Friedrichs Vs. California Teachers Association
Mackinac Center for Public Policy Backgrounder
by F. Vincent Vernuccio and Patrick Wright
Download a PDF of the Full Backgrounder
What Is the Friedrichs Case?
Friedrichs v. California Teachers Association et al. is a case in front of the U.S. Supreme Court filed by the Center for Individual Rights on behalf of Rebecca Friedrichs and several other plaintiffs. If the justices rule in favor of Friedrichs the decision could:
- Provide right-to-work protection for all public employees in the country. Right-to-work means a union cannot get a worker fired for not paying dues or fees.
- Allow public workers to opt out of their union without needing to renew their objection every year. Currently many unions require members who opt out to redo the paperwork each year in order to refrain from paying for union politics.
All workers, whether they are in a right-to-work state or not, have the right to leave their union.
In non-right-to-work states like Rhode Island, however, employees can only opt out of paying the political portion of their dues, and many unions require them to submit paperwork to this effect annually. These workers are called “agency fee payers.”
Unions charge agency fee payers close to the same amount they charge regular members for dues. In California, for example, teachers are required to pay around 70 percent of their dues as agency fees, and in other states this amount can be even higher.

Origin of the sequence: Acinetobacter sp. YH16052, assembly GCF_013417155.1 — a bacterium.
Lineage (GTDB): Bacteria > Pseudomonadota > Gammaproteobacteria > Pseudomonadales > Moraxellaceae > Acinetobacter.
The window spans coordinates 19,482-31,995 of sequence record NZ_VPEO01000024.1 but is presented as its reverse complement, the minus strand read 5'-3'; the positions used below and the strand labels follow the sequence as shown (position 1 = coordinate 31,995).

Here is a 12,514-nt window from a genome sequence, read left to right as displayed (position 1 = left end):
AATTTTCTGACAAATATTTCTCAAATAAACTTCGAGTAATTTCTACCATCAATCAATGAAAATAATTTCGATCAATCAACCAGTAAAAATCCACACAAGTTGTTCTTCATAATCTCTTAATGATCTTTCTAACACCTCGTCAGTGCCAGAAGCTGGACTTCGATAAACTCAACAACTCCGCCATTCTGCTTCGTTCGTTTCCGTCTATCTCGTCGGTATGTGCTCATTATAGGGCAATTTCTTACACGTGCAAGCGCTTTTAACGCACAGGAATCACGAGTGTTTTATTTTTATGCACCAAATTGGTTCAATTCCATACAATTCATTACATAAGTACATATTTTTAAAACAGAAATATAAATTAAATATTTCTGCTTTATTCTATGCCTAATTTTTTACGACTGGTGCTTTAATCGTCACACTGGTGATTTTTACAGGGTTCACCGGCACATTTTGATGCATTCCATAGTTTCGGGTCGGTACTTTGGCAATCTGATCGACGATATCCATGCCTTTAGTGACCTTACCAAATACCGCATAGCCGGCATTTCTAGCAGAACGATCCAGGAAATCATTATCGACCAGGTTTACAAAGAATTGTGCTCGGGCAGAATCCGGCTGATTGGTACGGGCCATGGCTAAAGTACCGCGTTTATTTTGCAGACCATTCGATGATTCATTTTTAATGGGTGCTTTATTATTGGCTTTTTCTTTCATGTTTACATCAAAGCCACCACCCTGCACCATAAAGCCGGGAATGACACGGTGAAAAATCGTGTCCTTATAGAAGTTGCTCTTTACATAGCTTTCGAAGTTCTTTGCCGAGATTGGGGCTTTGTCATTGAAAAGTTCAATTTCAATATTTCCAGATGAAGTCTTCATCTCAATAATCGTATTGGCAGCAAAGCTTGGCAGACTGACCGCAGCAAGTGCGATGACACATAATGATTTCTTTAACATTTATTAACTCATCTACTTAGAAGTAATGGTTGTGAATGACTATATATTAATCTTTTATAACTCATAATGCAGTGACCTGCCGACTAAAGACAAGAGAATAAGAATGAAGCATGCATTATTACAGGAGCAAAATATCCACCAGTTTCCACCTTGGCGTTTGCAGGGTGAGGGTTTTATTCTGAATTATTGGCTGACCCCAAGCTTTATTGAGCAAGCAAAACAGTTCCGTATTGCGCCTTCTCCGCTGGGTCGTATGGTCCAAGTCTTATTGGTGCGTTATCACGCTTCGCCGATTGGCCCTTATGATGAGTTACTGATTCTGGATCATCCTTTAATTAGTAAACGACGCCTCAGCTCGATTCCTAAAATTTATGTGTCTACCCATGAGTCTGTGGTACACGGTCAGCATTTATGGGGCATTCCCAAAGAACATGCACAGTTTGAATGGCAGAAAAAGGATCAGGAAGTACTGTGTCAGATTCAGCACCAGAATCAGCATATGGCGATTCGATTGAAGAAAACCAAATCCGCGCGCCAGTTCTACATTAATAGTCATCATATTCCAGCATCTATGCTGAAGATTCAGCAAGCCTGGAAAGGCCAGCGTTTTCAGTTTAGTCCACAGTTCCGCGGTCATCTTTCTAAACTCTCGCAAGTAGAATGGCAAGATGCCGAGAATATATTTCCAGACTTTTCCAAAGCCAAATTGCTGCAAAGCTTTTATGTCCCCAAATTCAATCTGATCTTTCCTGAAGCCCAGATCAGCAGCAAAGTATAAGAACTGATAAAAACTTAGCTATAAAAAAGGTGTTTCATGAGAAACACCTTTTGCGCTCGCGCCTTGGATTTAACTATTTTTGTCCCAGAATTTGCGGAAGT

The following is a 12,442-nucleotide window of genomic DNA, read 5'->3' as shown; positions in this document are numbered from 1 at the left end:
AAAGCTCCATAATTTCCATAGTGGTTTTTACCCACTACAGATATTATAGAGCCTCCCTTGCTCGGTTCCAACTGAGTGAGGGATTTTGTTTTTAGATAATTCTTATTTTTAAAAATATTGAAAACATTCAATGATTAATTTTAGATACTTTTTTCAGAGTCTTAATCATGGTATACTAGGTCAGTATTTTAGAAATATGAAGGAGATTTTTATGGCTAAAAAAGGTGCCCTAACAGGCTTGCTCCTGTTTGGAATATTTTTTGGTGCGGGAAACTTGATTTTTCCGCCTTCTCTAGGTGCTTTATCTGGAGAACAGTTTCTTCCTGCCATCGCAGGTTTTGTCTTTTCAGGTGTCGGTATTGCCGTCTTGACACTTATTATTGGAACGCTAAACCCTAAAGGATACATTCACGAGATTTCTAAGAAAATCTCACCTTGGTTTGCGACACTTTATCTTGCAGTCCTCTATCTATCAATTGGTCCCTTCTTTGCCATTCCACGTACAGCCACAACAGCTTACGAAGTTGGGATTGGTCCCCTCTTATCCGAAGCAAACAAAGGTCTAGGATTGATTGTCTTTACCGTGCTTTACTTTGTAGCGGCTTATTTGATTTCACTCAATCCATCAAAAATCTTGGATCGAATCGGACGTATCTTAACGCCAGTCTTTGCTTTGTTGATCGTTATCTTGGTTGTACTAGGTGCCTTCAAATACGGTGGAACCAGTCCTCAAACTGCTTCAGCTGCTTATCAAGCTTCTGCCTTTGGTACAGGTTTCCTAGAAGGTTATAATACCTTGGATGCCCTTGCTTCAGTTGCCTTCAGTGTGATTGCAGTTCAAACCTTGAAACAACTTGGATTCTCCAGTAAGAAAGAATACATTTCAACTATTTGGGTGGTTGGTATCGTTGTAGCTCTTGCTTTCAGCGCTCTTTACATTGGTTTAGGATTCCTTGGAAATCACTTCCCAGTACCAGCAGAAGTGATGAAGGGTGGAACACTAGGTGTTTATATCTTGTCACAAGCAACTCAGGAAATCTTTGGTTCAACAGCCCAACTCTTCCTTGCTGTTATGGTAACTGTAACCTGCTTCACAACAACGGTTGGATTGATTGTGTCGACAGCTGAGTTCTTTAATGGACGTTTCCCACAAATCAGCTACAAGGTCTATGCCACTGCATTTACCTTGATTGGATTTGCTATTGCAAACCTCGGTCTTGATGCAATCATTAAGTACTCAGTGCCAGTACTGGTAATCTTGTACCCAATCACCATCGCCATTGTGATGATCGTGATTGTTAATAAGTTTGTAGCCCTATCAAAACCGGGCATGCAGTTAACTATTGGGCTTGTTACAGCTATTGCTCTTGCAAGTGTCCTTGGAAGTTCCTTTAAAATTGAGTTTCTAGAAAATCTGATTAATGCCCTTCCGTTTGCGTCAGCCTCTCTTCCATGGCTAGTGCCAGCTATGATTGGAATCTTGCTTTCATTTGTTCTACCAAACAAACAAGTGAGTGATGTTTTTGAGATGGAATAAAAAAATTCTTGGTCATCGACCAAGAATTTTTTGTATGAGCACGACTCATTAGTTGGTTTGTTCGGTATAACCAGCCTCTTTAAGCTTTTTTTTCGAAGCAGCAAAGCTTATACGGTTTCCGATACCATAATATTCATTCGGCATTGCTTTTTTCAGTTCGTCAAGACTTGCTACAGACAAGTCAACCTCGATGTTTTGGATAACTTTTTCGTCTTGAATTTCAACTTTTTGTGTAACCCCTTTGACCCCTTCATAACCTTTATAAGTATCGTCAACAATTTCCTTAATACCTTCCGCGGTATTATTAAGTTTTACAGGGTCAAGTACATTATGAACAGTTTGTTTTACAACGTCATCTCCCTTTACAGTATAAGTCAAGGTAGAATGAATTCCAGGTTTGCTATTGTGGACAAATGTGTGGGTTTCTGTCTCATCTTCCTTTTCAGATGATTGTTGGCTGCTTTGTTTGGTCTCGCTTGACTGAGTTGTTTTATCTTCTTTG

For most labor unions in Rhode Island, the amount of agency fees is left to each union and employer to negotiate, but they are often equal to dues. The exception to this contract-by-contract flexibility is for employees of the state, who are required by law to pay agency fees equal to dues even if they do not join their respective unions (RIGL 36-11-2). Rhode Island is one of only three states in the country that requires agency fees for state employees.
The right not to pay for a union’s political agenda through dues comes from the Abood v. Detroit Board of Education case, where the U.S. Supreme Court ruled that public sector workers have a First Amendment right not to be forced to pay for union politics. Private sector workers are granted the same right through a different court decision.
Many states give government unions a monopoly over representation. The Abood case allowed unions to force all workers covered by the collective bargaining agreement to pay for the expenses incurred for representation, regardless of if the employee wanted such representation or not. The argument in Abood was that if workers were given a choice, an insufficient number of them would offer financial support to the union, making it difficult for the union to bargain effectively on their behalf.
As of 2015 workers in 25 states can exercise right-to-work rights and are not forced to pay dues or fees to the union organized in their workplace. In right-to-work states, however, only about 20 percent of unionized workers exercise these rights, meaning that unions in these states still have the financial support of about 80 percent of workers on average. This suggests that the fears that rationalized the Abood decision were likely overstated.
Similar Rhode Island Case
In the Ocean State, five police officers in the town of Westerly are suing the city over a requirement that they pay almost 15% of their salaries to the local union. The Stephen Hopkins Center for Civil Rights, a Rhode Island–based nonprofit legal entity, is litigating this case to defend non-union reserve police officers from being forced to contribute $5.00 of their $35.00 hourly pay to the union local.